China has kept its currency steady while those around it have plunged. But try telling that to U.S. critics who still argue the yuan isn’t rising fast enough. Senators may vote this week on a currency bill that could lead to duties being placed on Chinese exports as punishment for a cheap currency. Weak U.S. job data makes that more likely, but for the United States to lash out now could be a mistake.
New accusations of currency manipulation from the United States come just as China least deserves them. Appreciation of the yuan on the trade-weighted basis in September was the fastest in at least a year. The central bank has been repeatedly fixing the midpoint around which the yuan trades each day at record highs -even as traders subsequently push the yuan’s value down by the maximum 0.5 percent.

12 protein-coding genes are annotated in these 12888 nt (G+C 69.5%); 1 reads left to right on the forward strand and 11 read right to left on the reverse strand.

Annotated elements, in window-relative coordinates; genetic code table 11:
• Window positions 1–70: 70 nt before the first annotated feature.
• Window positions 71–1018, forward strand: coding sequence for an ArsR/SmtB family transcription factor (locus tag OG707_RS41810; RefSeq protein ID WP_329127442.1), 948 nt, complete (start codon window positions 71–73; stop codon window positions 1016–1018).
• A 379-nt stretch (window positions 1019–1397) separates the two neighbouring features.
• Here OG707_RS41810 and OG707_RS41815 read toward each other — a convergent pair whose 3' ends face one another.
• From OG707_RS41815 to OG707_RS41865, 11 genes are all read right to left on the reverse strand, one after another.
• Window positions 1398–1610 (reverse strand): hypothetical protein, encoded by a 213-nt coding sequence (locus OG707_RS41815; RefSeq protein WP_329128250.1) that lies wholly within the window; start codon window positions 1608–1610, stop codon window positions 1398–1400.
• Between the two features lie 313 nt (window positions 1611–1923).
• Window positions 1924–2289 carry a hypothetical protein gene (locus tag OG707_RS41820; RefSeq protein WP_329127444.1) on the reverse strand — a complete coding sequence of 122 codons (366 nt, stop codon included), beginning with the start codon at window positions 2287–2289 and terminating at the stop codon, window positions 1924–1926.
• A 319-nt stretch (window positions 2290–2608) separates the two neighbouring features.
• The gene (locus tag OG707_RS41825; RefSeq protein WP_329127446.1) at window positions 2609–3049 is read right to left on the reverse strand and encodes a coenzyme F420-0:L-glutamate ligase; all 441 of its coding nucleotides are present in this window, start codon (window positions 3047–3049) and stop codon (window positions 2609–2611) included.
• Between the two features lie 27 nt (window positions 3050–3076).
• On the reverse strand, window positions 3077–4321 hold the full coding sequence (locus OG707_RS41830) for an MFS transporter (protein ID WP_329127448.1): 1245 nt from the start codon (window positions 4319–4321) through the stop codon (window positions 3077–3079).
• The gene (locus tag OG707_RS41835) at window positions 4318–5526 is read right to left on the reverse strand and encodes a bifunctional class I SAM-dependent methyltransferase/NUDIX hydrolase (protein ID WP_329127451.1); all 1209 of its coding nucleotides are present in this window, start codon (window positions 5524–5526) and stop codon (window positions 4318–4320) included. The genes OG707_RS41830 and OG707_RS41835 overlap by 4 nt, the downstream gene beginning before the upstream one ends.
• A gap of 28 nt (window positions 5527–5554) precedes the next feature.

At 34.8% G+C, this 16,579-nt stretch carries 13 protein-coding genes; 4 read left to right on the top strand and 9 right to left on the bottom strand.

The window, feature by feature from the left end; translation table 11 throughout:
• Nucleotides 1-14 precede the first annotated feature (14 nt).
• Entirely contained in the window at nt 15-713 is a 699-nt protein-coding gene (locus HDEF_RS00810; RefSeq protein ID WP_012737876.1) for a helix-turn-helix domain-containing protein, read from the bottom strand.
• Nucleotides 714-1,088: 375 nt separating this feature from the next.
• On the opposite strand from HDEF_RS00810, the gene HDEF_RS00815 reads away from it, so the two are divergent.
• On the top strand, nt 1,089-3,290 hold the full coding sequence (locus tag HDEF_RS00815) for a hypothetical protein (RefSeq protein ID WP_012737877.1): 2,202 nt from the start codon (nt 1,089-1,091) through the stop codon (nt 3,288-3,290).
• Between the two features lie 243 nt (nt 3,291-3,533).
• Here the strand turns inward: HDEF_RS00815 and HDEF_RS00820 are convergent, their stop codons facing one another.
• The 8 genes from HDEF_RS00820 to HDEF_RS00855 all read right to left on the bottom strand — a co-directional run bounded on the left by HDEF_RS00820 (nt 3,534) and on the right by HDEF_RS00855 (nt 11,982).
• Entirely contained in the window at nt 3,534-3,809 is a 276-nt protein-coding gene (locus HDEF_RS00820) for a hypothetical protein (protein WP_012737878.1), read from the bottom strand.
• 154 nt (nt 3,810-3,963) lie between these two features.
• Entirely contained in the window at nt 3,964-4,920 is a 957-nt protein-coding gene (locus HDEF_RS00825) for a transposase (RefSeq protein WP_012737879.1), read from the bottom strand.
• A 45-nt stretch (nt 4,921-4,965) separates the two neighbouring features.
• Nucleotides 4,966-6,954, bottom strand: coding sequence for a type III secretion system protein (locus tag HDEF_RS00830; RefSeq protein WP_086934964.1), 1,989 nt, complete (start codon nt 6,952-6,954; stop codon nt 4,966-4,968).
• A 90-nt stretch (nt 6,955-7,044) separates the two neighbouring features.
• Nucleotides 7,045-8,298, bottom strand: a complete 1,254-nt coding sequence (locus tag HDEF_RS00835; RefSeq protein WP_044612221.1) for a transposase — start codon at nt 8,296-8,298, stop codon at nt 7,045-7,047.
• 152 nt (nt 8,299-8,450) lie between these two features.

Without China’s strict capital controls, the yuan would probably be worth even less, not more. Other Asian currencies have fallen as much as 10 percent against the dollar in the past month as investors pull out money. The offshore-traded yuan in Hong Kong has fallen as much as 3 percent from Sept. 1.
This probably won’t matter to U.S. lawmakers, who are keen on finding a scapegoat for U.S. job woes. Figures due on Oct. 7 are likely to show the U.S. unemployment rate stuck at 9.1 percent in October. If the bill passes the Senate, which looks likely, it then goes to the House of Representatives, where there are already more supporters than last year. U.S. President Obama, whose re-election chances in 2012 are clouded by high unemployment, may be reluctant to veto it if push comes to shove.
This is worrying. Hitting out at China when it is already fighting a weakening currency may just result in retaliation. Trade tariffs on U.S.-made goods, for example, would hurt the United States because China’s imports from the United States are now growing at 17 percent a year, faster than the exports that run in the other direction. A rash trade action at such a moment runs a big risk of backfiring.